The gun used to shoot Garda Anthony Golden in October 2015 was the same model that his killer, Crevan Mackin, had admitted to importing nine months before the murder, writes Paul Murphy.
Mackin, who shot his partner Siobhán Phillips in the head in the same incident in Omeath in Co Louth, before killing himself, made the admission when he was arrested by detectives in January 2015 following an FBI tip-off to gardaí that he had bought bomb making material and weapons parts online and imported them to Ireland.
A Garda ballistics report seen by RTÉ Investigates reveals that the gun used to kill Garda Golden on 11 October 2015, was a Glock 9mm pistol.
Mackin also admitted at the time to importing a Glock 22 .40 calibre Smith and Wesson pistol.
After the murder of Garda Golden, the same model of Glock 22 was found in Mackin's car along with over 300 rounds of ammunition.
While Mackin admitted to importing parts to make six guns, he only provided information on the whereabouts of two of them.
Despite this, he was released on bail.
Mackin, who had links to dissident republicans, was charged at the time with IRA membership, a charge he had consistently denied during Garda interrogation.
He was not charged with weapons or bomb making offences, both of which he had admitted during questioning.
Ms Phillips' father, Seán Phillips, described the decision to grant Mackin bail as "ludicrous, it's not right, it's unforgivable."
The Garda ballistics report described the gun that Mackin used to kill Garda Golden as made from parts that were "…sourced separately and subsequently married together to form a single functioning firearm."
Mackin, who was unemployed, had admitted to his sister after his January 2015 arrest that he made extra money from importing weapons parts and decommissioned guns and turning them into viable weapons for sale to dissident republicans.
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Murder the subject of three GSOC Investigations
The murder of Garda Golden and the maiming of Siobhán Phillips are the subject of three separate investigations by the Garda Síochána Ombudsman Commission.
Louth TD Gerry Adams, who has previously criticised how Mackin was dealt with by the authorities, has also questioned the pace of official investigations. He says that he sent the Garda evidence file to the then justice minister Frances Fitzgerald in late 2015, soon after the murder.
He said that two-and-a-half years later "there is still no adequate effort to make this case transparent and those involved accountable."
GSOC announced that it had begun a public-interest investigation 12 months ago but in a letter to Mr Phillips' solicitors dated 27 March 2018, GSOC Senior Investigation Officer Jon Leeman wrote: "I am sorry we have not made better progress.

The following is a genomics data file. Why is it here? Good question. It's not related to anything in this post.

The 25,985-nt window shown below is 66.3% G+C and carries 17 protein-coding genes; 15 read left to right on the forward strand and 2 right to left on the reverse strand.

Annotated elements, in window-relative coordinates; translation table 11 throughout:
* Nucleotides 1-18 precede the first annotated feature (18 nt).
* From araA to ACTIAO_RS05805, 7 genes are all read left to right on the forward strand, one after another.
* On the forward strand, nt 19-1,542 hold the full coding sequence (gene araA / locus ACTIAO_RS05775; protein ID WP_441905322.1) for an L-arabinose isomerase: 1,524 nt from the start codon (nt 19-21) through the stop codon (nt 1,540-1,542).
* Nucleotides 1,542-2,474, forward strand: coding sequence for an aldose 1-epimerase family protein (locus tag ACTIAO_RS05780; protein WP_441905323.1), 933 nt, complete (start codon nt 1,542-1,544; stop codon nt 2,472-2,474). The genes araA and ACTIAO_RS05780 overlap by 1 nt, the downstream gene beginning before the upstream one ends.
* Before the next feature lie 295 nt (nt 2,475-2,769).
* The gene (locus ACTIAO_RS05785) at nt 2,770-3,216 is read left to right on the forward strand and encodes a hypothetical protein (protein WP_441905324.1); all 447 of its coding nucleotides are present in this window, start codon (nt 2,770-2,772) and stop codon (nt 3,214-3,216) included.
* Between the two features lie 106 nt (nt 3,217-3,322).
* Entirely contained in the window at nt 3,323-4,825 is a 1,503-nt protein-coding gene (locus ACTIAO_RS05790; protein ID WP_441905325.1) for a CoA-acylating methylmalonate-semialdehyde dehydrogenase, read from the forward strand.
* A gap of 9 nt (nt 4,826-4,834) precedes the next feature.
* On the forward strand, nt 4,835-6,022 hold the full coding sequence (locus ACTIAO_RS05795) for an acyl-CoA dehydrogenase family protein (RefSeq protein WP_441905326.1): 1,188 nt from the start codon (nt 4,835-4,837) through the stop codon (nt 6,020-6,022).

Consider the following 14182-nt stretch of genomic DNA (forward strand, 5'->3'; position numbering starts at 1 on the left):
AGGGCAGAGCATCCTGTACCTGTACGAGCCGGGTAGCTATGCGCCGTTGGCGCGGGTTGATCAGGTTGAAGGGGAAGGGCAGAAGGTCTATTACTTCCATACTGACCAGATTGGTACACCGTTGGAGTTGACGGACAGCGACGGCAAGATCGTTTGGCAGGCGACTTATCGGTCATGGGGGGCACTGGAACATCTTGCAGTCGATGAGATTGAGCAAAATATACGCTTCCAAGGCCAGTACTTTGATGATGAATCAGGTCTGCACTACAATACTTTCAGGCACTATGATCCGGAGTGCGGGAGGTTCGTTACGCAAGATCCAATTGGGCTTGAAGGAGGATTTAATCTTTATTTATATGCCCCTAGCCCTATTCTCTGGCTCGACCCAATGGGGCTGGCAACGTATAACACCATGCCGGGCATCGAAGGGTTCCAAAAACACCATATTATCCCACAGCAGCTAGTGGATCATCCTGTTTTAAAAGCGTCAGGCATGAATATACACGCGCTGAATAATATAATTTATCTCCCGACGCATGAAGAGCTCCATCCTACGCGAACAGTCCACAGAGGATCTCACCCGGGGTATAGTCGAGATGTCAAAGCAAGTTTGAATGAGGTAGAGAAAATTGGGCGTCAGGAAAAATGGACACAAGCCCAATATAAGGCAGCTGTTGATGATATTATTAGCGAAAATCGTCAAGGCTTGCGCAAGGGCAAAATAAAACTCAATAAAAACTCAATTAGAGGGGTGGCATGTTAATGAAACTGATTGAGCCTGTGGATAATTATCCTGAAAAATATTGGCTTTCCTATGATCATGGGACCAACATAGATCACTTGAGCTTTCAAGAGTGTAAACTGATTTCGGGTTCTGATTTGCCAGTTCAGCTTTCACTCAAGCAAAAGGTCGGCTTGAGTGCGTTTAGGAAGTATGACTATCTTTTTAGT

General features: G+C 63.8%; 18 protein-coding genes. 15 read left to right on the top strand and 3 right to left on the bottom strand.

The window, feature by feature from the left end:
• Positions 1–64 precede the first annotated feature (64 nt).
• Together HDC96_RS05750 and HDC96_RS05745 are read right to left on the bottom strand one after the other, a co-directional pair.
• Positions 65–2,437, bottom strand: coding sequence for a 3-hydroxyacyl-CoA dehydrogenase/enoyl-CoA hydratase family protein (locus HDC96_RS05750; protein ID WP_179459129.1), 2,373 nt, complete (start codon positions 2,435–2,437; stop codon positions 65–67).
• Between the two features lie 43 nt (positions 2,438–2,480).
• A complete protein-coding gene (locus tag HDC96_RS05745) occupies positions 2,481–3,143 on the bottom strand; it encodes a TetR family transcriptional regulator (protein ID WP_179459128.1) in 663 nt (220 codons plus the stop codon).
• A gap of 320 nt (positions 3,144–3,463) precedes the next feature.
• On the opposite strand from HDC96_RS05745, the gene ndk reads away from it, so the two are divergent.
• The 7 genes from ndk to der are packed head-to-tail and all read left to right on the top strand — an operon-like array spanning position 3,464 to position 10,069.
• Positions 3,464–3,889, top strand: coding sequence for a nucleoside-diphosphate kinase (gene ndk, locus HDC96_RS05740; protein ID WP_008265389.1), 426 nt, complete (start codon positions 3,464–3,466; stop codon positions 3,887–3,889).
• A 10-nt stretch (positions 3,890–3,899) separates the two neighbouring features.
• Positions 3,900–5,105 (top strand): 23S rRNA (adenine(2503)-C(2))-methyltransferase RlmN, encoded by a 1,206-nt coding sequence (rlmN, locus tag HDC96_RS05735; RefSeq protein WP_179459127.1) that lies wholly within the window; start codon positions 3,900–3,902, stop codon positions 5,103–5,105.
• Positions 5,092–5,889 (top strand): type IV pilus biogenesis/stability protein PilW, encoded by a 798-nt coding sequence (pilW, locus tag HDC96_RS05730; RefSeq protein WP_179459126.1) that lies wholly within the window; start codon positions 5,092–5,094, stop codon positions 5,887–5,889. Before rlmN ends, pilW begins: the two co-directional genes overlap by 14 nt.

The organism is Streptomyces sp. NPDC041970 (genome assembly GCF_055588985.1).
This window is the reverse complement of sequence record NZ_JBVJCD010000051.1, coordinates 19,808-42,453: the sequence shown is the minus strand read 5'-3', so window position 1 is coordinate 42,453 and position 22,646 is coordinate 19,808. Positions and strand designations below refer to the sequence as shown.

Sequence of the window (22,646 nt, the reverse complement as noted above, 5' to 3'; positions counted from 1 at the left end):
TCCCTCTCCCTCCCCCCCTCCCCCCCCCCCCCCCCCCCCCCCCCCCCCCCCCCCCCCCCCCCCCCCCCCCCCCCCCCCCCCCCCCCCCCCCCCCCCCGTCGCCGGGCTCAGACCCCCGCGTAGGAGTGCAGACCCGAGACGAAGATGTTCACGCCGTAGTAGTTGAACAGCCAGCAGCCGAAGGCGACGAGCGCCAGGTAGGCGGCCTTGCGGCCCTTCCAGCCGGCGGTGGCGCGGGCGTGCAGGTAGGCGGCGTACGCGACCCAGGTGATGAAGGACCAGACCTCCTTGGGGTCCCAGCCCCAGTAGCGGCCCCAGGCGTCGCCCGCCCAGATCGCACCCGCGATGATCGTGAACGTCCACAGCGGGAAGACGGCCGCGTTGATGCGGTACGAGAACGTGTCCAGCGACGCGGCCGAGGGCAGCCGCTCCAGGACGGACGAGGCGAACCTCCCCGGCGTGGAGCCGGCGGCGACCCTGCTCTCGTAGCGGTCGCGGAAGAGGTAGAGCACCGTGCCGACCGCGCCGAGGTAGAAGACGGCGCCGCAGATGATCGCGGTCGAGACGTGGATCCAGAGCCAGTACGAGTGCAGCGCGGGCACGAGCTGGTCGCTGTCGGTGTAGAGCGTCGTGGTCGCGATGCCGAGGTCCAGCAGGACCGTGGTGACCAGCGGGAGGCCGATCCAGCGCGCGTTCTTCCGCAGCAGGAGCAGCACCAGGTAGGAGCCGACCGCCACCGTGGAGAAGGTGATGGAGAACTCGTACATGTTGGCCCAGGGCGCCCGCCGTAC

"The resourcing of the investigation and our office in general, is causing great difficulties and hampering the progress of the investigation".
The letter also stated that unspecified information sought from An Garda Síochána had not yet been provided to GSOC.
Three months before that letter, the Garda told the Department of Justice that "...all materials sought by GSOC have been fully complied with, save for records held at Security and Intelligence section, which are being dealt with under the relevant protocols governing sensitive material."
Fianna Fáil Justice spokesperson Jim O’Callaghan described the failure to supply GSOC with the information it sought as "a matter of concern."
"GSOC should receive full information from An Garda Síochána if it requests that information".
Mackin's sister said she believes her brother received lenient treatment by the State in return for agreeing to work for gardaí as an informer. However, given his brittle and volatile mental state she questioned if this was an appropriate role for him.
"Police forces all over the world need and operate with informers," she said. But she added that gardaí would have been aware that her brother "needed medication and it was for mental health concerns and disorders".
RTÉ Investigates has seen files detailing Mackin's medical history.
He was on anti-anxiety medication at the age of nine and later self-harmed. He was diagnosed with Aspergers syndrome and was treated for ADHD, depression and anxiety.
He was arrested after he threatened to kill his mother when he was 16.
He spent time in a psychiatric hospital two years later.
Thirty months on from the murder, Mr Phillips said he is no nearer to getting an adequate explanation regarding Mackin's interactions with An Garda Síochána prior to the day of the murder.
He is calling for a public inquiry into issues surrounding the events of 11 October 2015.
"We need a public inquiry so this will never ever happen again," he said.